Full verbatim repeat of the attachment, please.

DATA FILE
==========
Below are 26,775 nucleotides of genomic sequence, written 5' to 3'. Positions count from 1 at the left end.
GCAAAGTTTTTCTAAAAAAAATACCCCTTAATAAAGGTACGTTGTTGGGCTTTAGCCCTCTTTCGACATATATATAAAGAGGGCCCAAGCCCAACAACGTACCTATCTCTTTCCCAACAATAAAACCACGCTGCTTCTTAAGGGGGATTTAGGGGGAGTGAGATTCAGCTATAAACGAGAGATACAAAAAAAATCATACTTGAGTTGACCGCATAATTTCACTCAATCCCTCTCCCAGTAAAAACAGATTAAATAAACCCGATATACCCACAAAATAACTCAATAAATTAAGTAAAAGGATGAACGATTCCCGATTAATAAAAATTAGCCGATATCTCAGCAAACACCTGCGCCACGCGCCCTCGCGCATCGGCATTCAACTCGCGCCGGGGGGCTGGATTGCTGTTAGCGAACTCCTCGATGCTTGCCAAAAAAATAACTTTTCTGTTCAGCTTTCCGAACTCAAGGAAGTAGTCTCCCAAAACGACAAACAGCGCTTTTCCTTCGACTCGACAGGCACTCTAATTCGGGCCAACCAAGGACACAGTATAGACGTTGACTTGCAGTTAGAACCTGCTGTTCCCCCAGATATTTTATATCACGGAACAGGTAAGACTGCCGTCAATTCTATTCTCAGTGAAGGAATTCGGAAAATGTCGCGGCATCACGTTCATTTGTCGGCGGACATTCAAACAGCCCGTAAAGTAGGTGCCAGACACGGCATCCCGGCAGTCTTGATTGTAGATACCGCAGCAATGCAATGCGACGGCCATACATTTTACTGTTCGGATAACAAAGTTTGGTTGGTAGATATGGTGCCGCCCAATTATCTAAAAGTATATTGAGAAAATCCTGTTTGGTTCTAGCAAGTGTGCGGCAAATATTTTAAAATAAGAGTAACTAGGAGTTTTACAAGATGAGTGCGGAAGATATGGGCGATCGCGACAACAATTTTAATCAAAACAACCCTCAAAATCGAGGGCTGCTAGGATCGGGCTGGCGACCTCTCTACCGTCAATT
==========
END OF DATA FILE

Below are 26,775 nucleotides of genomic sequence, written 5' to 3'. Positions count from 1 at the left end.
GCAAAGTTTTTCTAAAAAAAATACCCCTTAATAAAGGTACGTTGTTGGGCTTTAGCCCTCTTTCGACATATATATAAAGAGGGCCCAAGCCCAACAACGTACCTATCTCTTTCCCAACAATAAAACCACGCTGCTTCTTAAGGGGGATTTAGGGGGAGTGAGATTCAGCTATAAACGAGAGATACAAAAAAAATCATACTTGAGTTGACCGCATAATTTCACTCAATCCCTCTCCCAGTAAAAACAGATTAAATAAACCCGATATACCCACAAAATAACTCAATAAATTAAGTAAAAGGATGAACGATTCCCGATTAATAAAAATTAGCCGATATCTCAGCAAACACCTGCGCCACGCGCCCTCGCGCATCGGCATTCAACTCGCGCCGGGGGGCTGGATTGCTGTTAGCGAACTCCTCGATGCTTGCCAAAAAAATAACTTTTCTGTTCAGCTTTCCGAACTCAAGGAAGTAGTCTCCCAAAACGACAAACAGCGCTTTTCCTTCGACTCGACAGGCACTCTAATTCGGGCCAACCAAGGACACAGTATAGACGTTGACTTGCAGTTAGAACCTGCTGTTCCCCCAGATATTTTATATCACGGAACAGGTAAGACTGCCGTCAATTCTATTCTCAGTGAAGGAATTCGGAAAATGTCGCGGCATCACGTTCATTTGTCGGCGGACATTCAAACAGCCCGTAAAGTAGGTGCCAGACACGGCATCCCGGCAGTCTTGATTGTAGATACCGCAGCAATGCAATGCGACGGCCATACATTTTACTGTTCGGATAACAAAGTTTGGTTGGTAGATATGGTGCCGCCCAATTATCTAAAAGTATATTGAGAAAATCCTGTTTGGTTCTAGCAAGTGTGCGGCAAATATTTTAAAATAAGAGTAACTAGGAGTTTTACAAGATGAGTGCGGAAGATATGGGCGATCGCGACAACAATTTTAATCAAAACAACCCTCAAAATCGAGGGCTGCTAGGATCGGGCTGGCGACCTCTCTACCGTCAATT